Breathing for life is a given – yet the vast majority of busy executives may not breathe properly. A lack of exercise and poor or stiff posture caused by long hours slumped over a computer can cause a constriction of the chest and lungs. Over time, shallow chest breathing leads to poor oxygen supply, which in turn can cause everything from sluggishness, insomnia and depression to respiratory or heart disease, insulin sensitivity, and GI problems.
As you may know, your cells require oxygen to survive. Breathing acts like a pump to prime the lymphatic system – which functions to fight infections and cancer cells in the body. With proper deep breathing and physical movement, blood is able to carry healthy nutrients and oxygen to the capillaries, and to excrete destructive toxins such as dead cells and waste proteins via the lymphatic system. Simply stated, as you take a deep breath and exhale completely, you’re massaging the thoracic duct upward into the neck for an ample flow of lymphatic fluid. This duct empties the lymph into the veins, where it becomes part of the blood plasma. From there, the lymph fluids return to the liver for metabolism, and finally to the kidneys for filtering.
Consider this – the cleansing process of your lymphatic system is so critical that if it shut down for just 24 hours, you would die due to trapped blood proteins and excess fluid around the cells. Just as importantly, lymph nodes create substances to fight off invading bacteria and viruses and destroy abnormal cells, such as cancer cells.
In addition to helping cleanse your body, there are many other benefits to proper breathing. Practitioners of yoga or tai chi show increased energy and decreased tension. For executives trying to lose weight, deep breathing combined with anaerobic exercise increases the capacity of the cardiovascular system which facilitates fat burning and the elimination of waste products. For women executives, several studies show that a combination of relaxation and breathing techniques minimizes the frequency and severity of hot flashes during menopause.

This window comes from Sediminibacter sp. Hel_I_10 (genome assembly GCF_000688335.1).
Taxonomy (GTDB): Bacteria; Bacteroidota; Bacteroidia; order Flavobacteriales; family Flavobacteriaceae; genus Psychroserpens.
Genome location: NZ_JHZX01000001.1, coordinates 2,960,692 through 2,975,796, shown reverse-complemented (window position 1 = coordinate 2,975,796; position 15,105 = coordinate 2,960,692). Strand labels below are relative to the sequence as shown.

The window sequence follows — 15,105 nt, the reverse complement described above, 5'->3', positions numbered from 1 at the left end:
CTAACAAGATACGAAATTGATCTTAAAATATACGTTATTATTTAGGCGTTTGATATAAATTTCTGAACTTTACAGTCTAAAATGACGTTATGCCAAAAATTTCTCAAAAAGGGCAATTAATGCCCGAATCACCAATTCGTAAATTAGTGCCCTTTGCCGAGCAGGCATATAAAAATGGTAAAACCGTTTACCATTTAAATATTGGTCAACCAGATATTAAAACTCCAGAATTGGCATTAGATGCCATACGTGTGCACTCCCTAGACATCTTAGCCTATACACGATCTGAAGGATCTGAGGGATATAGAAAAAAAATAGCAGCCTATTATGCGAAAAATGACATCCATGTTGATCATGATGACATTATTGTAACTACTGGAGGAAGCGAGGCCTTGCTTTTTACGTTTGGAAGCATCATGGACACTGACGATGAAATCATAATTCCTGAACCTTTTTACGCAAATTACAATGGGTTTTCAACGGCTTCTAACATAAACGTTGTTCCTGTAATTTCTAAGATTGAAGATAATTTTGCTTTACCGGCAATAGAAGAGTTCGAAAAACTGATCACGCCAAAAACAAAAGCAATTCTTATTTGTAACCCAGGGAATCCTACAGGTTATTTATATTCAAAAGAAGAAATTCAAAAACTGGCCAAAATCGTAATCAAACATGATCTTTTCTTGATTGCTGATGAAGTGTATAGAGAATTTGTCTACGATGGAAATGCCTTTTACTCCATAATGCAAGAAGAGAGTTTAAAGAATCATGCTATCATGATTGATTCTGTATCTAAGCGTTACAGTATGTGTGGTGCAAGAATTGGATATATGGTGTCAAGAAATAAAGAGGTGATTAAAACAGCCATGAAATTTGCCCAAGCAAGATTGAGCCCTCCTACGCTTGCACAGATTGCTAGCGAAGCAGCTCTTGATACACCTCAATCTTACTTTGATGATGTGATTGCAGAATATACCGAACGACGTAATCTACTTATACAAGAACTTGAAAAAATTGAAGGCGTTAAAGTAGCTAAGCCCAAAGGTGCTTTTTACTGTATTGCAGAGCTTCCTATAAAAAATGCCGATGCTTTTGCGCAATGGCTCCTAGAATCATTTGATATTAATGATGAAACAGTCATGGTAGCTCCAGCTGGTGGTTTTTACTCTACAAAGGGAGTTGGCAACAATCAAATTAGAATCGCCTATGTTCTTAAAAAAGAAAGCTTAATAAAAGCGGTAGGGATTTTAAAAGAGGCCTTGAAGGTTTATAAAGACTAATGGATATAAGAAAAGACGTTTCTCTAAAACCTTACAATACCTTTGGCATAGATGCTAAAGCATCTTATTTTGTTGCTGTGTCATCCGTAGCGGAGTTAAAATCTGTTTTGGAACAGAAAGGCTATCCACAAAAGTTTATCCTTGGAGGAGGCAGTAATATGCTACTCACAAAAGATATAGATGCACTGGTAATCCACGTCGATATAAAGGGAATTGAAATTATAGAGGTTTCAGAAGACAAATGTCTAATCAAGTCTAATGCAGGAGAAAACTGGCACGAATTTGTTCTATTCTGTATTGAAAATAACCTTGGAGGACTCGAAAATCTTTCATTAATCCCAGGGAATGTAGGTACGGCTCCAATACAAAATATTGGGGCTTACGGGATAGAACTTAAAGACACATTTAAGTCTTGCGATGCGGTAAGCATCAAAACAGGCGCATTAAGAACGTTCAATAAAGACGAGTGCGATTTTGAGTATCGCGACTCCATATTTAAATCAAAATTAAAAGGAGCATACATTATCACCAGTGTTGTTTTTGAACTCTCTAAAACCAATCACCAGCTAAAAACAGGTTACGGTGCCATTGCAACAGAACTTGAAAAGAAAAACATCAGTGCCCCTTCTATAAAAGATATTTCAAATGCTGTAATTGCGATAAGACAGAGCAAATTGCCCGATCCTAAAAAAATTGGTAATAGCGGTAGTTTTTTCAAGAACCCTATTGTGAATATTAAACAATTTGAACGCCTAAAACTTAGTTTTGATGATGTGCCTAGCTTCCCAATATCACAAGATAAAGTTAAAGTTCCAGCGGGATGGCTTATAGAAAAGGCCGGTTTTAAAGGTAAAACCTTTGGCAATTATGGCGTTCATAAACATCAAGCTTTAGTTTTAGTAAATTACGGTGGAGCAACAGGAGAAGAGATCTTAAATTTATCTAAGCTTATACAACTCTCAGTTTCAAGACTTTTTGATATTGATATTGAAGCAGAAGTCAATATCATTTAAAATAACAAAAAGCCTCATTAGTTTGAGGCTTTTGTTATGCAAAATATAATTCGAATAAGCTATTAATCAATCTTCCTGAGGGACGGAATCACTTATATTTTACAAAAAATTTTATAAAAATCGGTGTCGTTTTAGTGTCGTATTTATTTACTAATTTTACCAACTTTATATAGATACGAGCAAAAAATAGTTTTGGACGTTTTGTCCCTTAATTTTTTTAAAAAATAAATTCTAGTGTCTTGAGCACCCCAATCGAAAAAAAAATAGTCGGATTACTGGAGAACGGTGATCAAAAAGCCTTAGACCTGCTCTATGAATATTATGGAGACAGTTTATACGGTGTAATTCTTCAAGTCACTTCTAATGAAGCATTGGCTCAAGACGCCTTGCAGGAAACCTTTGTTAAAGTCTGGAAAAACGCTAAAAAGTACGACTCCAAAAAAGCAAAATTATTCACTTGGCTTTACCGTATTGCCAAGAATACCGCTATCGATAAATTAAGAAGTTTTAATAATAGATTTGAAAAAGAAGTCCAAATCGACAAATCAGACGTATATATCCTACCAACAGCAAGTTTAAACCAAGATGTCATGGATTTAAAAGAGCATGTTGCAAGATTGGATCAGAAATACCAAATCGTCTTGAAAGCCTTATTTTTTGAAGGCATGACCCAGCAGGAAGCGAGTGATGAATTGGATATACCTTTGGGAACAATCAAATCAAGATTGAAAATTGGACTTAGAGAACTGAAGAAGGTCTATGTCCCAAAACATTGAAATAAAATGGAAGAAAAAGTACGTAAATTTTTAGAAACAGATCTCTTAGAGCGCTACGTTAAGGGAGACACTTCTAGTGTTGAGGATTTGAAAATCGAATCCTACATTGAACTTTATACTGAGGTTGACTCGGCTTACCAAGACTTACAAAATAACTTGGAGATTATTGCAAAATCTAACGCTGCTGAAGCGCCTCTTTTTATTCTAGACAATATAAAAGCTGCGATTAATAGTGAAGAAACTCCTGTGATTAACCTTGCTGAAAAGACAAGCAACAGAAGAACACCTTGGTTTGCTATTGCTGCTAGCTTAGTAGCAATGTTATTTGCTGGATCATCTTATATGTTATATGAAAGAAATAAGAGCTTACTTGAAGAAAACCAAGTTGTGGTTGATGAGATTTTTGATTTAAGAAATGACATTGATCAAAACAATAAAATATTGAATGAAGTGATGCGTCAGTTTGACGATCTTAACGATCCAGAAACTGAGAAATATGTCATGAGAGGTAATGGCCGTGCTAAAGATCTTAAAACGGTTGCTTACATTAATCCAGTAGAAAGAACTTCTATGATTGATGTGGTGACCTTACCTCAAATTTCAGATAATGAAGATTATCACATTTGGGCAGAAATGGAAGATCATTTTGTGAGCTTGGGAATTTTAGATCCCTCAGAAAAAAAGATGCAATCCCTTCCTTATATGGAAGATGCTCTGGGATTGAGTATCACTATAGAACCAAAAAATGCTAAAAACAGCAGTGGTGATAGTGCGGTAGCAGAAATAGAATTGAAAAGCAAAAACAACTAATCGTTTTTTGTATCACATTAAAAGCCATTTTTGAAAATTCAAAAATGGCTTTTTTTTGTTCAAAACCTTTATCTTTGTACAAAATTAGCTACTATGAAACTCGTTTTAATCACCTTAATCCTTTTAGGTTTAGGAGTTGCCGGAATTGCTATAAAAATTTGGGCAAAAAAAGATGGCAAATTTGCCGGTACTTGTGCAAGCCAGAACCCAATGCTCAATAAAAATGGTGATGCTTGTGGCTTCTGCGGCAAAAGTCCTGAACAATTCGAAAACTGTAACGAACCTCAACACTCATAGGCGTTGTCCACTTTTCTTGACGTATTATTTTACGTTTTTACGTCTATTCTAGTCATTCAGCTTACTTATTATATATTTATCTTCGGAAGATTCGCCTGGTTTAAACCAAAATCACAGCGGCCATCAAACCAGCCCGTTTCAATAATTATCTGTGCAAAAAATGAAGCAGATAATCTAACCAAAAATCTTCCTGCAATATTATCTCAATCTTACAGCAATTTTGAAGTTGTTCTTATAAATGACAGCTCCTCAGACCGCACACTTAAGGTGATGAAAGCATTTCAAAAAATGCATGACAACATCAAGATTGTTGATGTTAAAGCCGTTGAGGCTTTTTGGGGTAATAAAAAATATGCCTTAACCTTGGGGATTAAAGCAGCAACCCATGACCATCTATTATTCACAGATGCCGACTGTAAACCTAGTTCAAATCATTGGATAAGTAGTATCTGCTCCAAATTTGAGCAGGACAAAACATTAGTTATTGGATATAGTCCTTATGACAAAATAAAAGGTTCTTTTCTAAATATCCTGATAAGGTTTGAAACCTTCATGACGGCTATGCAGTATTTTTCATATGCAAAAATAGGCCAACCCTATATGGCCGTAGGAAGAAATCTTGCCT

How can you tell you are breathing properly? One way is to lie flat on your back and rest your hands on your stomach at the base of your rib cage. With your middle fingers barely touching, take a slow deep breath. You should feel your stomach slightly expand, which will cause your fingertips to separate as your diaphragm pushes downward. Once you gain a sense of proper deep breathing, make an effort to wholly breathe daily. It can be as simple as taking a break at your desk to breathe out slowly through your nose for five seconds, pause for two counts, and inhale slowly for five seconds expanding your belly. Close your eyes and repeat several times.
Often it’s the simple changes in your daily life that can make the greatest difference. For a full evaluation of your current wellness and the types of alterations you can make for a healthier life, set an appointment with your doctor at EHS Corporate care.
John P. Mamana, M.D.
EHS Corporate Care
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